I’m normally not a fan of memoirs, or most non-fiction. But as some of my closest friends know, about a year ago I was on a crazy dating ride of my own. “I Loved, I Lost, I Made Spaghetti” is Giulia’s Melucci’s memoir of her dating escapades and search for Mr. Right with recipes interwoven in the narrative and relationships. One by one, she found boyfriends, fed them well, and established relationships. After all, the saying is the path to a man’s heart is through his stomach!
The highlight of the book is the food. While most of the recipes are Italian, they’re simple to make with ingredients that aren’t hard to find, but take it one step above the norm making you look like a pro in the cucina. Some of the recipes even boast cute, hilarious and unique names such as “First-Date Butterflies” and “Spaghetti and Meatballs for Cooking Sluts and Those Who Love Them.” If you like food, and you like chick-lit, this is the book for you.
One of my favorite recipes from Melucci is the Simple Tomato Sauce and Pasta for Two. I make this all the time when I’m in the mood for a quick and easy homemade sauce. If you make it with crushed canned tomatoes, you’ll definitely have leftovers, which can also be frozen!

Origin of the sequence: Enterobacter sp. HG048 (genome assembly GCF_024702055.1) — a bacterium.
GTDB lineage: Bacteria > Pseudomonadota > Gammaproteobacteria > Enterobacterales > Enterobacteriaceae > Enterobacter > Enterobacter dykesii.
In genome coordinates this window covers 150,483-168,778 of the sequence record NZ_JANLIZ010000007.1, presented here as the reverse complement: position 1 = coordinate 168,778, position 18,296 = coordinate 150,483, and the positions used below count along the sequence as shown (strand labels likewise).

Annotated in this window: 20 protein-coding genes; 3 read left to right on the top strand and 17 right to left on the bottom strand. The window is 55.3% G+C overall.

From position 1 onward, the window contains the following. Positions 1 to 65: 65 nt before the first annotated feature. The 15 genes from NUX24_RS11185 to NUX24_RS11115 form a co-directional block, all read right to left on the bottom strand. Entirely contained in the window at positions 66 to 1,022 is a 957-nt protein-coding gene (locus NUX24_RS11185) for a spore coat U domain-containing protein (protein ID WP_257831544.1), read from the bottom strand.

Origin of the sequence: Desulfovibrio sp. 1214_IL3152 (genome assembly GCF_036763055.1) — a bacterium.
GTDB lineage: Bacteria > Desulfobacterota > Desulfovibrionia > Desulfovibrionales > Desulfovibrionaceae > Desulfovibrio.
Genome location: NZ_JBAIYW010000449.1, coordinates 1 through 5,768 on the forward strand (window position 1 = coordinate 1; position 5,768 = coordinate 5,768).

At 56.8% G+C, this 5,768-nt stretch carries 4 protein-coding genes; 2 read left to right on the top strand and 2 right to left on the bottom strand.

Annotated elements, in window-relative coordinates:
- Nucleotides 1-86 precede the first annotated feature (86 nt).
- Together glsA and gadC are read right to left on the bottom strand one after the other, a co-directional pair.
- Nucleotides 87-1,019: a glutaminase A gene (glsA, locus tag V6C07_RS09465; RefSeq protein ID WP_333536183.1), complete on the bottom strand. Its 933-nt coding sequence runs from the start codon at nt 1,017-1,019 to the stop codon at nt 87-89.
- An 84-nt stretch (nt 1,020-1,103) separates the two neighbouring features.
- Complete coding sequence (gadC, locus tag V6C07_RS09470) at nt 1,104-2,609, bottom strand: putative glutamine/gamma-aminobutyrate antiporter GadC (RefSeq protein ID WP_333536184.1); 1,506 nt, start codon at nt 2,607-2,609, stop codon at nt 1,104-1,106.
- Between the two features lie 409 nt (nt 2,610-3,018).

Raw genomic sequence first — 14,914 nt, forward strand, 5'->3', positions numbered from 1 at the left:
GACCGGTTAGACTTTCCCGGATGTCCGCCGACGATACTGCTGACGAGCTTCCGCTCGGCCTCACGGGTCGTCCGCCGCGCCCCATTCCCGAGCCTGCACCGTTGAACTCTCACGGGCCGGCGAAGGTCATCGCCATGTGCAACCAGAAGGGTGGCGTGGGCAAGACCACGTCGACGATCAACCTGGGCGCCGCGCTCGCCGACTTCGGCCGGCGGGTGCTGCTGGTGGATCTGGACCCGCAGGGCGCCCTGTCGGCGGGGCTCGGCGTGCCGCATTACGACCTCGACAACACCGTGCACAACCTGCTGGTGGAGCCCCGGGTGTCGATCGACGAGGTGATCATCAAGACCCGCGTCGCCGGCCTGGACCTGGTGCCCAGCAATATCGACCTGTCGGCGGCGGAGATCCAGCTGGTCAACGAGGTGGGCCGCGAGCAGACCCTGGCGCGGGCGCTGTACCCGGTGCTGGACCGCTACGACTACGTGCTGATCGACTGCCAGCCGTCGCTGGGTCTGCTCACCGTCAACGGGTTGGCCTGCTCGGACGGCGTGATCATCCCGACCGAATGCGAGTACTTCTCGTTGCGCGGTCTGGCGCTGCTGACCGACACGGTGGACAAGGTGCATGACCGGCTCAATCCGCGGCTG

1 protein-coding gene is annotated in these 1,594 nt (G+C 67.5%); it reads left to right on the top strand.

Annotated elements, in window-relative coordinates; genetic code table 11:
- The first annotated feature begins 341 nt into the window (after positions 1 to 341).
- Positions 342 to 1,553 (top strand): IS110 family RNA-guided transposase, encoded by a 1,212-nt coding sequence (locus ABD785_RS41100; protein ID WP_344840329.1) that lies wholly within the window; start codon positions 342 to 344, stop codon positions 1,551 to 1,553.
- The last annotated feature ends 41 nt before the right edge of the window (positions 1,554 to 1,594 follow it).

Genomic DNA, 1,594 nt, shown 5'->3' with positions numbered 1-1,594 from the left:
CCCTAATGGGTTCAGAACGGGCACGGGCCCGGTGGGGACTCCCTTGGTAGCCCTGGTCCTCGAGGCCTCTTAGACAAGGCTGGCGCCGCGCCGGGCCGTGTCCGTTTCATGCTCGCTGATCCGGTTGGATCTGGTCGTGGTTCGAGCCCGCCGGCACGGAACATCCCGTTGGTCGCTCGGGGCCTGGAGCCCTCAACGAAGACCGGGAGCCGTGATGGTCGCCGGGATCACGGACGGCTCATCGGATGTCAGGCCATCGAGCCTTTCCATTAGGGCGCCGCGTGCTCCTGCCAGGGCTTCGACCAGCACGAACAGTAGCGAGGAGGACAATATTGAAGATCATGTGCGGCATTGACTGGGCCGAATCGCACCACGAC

Simple Tomato Sauce and Pasta for Two
1 cup whole plum tomatoes (or 1-28 oz. can crushed tomatoes, I prefer Red Pack brand)
1 tablespoon EVOO
1 clove garlic, minced (I confess, I use 3!), or 2 tablespoons finely chopped onion
Pinch of hot red pepper flakes
1 teaspoon sugar
1/4 cup red wine
1/2 teaspoon salt
1/2 lb. penne, or pasta of your choice
Freshly grated parmigiano, pecorino, or any grating cheese to sprinkle on top
Run the tomatoes through a food mill or puree them with an immersion blender, chop them, or just break them up with your hands (or just used pre-crushed tomatoes!). Heat the olive oil in a skillet over medium heat, then add the garlic (or onions) along with the red pepper flakes and 1 whole basil leaf. Lower heat (you do not want your base to brown) and saute until the garlic is lightly golden (or the onions are translucent), 2 to 3 minutes.
Add the tomatoes and raise the heat back to medium; when the sauce begins to simmer, add the sugar, wine and salt. After about 5 minutes, check to see if it needs more salt; if it tastes acidic, add another pinch or two of sugar. Reduce the heat to low and taste after about 15 minutes. When all the flavors are nicely blended, it’s done.
Place a large, covered pot filled with water over high heat. When the water has reached a rigorous boil, add a generous dose of salt. Add the pasta and let the water return to a boil. Cook until the pasta is firm to the bite. When it is done, drain and divide. Add a ladle-full of the sauce and a few torn basil leaves.